The purpose of cultural competence education for medical professionals is to ensure respectful care and reduce health disparities. Yet as Berger and Miller (2021) show, the cultural competence framework is dated, confused, and self-defeating. They argue that the framework ignores the primary driver of health disparities—systemic racism—and is apt to exacerbate rather than mitigate bias and ethnocentrism. They propose replacing cultural competence with a framework that attends to two social aspects of structural inequality: health and social policy, and institutional-system activity; (...)
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  18. Oppression, Speech, and Mitsein in Margaret Atwood’s The Handmaid's Tale.Robert Luzecky - 2017 - Clio: A Journal of Literature, History, and the Philosophy of History 3 (46).
  19. Oppressive Things.Shen-yi Liao & Bryce Huebner - 2021 - Philosophy and Phenomenological Research 103 (1):92-113.
    In analyzing oppressive systems like racism, social theorists have articulated accounts of the dynamic interaction and mutual dependence between psychological components, such as individuals’ patterns of thought and action, and social components, such as formal institutions and informal interactions. We argue for the further inclusion of physical components, such as material artifacts and spatial environments. Drawing on socially situated and ecologically embedded approaches in the cognitive sciences, we argue that physical components of racism are not only shaped by, but also (...)
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  20. Capitalism and the Face of the Oppressed: A Response to Kathryn Tanner and Devin Singh.Nichole M. Flores - 2020 - Modern Theology 36 (2):358-368.
  21. Stereotyping as Discrimination: Why Thoughts Can Be Discriminatory.Erin Beeghly - 2021 - Social Epistemology 35 (6):547-563.
    .Can we treat people in a discriminatory way in virtue of how we think about them? In this essay, I argue that the answer is yes. According to the constitutive claim, stereotyping constitutes discrimination, either sometimes or always. This essay defends the constitutive claim and explores the deeper justifications for it. I also sketch the constitutive claim’s larger ethical significance. One upshot is that we can wrongfully discriminate against (or in favor of) others in thought, even if we keep our (...)
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  22. The Epistemic Role of Outlaw Emotions.Laura Silva - 2021 - Ergo 8 (23).
    Outlaw emotions are emotions that stand in tension with one’s wider belief system, often allowing epistemic insight one may have otherwise lacked. Outlaw emotions are thought to play crucial epistemic roles under conditions of oppression. Although the crucial epistemic value of these emotions is widely acknowledged, specific accounts of their epistemic role(s) remain largely programmatic. There are two dominant accounts of the epistemic role of emotions: The Motivational View and the Justificatory View. Philosophers of emotion assume that these dominant ways (...)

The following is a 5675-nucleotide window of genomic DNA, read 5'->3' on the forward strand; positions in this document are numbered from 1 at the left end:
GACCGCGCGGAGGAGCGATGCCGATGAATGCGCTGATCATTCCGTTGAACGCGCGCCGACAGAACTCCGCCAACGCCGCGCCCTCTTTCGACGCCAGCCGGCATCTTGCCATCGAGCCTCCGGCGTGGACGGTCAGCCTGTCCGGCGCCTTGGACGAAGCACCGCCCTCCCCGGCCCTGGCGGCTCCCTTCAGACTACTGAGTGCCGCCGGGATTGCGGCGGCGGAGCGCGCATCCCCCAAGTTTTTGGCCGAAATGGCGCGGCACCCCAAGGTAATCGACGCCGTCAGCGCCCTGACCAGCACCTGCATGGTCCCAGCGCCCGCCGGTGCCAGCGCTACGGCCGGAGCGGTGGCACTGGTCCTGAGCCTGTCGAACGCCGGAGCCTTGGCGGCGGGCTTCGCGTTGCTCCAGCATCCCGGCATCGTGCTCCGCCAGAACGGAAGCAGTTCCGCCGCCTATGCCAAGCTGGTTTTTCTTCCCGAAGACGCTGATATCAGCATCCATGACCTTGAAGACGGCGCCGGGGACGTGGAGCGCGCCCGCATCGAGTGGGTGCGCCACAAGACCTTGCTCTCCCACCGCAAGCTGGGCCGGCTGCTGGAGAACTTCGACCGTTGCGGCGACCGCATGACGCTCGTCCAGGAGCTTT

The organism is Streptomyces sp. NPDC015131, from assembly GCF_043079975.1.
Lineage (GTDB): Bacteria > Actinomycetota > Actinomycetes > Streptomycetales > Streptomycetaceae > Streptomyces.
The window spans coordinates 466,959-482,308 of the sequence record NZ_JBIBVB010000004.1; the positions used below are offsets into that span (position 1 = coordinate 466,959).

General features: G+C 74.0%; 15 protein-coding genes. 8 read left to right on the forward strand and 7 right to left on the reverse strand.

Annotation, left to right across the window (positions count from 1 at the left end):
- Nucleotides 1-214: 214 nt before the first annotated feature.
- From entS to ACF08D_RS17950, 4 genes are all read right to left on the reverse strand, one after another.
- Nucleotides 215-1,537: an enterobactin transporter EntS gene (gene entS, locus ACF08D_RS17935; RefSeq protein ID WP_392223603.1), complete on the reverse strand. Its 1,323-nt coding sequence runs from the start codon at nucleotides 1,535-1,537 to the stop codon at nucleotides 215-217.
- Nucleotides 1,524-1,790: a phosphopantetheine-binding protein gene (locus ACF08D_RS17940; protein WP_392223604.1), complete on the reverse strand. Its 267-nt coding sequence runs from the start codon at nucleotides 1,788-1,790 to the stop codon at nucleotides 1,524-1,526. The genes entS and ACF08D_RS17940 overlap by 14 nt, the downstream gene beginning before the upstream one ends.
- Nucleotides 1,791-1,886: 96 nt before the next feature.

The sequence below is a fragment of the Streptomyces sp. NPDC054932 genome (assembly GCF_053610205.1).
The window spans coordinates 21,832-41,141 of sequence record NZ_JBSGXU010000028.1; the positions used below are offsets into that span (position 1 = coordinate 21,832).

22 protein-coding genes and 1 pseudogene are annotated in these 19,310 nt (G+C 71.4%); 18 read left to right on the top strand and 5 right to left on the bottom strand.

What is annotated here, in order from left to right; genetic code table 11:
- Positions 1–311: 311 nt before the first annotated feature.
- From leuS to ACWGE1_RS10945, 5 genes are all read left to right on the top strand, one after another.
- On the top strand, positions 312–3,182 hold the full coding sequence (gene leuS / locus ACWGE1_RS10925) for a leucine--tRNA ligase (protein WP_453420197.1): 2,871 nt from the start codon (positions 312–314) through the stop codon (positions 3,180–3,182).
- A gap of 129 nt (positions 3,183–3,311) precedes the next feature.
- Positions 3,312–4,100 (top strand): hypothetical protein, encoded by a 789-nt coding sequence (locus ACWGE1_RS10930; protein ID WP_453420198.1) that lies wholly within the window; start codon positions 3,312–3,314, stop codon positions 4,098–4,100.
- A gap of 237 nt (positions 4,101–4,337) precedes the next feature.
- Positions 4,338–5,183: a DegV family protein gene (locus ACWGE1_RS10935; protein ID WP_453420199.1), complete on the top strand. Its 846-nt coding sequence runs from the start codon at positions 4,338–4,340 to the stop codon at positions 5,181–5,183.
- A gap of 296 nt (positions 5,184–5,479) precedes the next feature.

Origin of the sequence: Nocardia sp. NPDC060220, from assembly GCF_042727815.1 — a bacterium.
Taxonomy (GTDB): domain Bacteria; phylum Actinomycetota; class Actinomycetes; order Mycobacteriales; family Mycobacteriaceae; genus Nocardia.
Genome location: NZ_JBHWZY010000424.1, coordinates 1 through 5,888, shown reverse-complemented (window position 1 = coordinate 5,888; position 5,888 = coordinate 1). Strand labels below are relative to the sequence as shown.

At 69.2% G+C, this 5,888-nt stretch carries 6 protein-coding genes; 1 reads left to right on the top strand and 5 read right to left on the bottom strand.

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  23. Is Anger a Hostile Emotion?Laura Silva - forthcoming - Review of Philosophy and Psychology:1-20.
    In this article I argue that characterizations of anger as a hostile emotion may be mistaken. My project is empirically informed and is partly descriptive, partly diagnostic. It is descriptive in that I am concerned with what anger is, and how it tends to manifest, rather than with what anger should be or how moral anger is manifested. The orthodox view on anger takes it to be, descriptively, an emotion that aims for retribution. This view fits well with anger being (...)
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  24. The Playful Thought Experiments of Louis CK.Chris A. Kramer - 2016 - In Mark Ralkowski (ed.), Louis CK and Philosophy. Chicago, IL, USA: pp. 225-236.
    It is trivially true that comedians make jokes and thus are not serious; they are “just playing.” But watching Louis CK, especially his performances in Chewed Up, Shameless, and Hilarious, it is evident that he has more in mind than simply getting his audience to frivolously guffaw. I will make the case that this is so given the content of some of his humor which centers on areas of socio-political-ethical tensions that can be uncomfortable when addressed in a direct, “bona-fide” (...)
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  25. Responsibility in Cases of Structural and Personal Complicity: A Phenomenological Analysis.Charlotte Knowles - 2021 - The Monist 104 (2):224-237.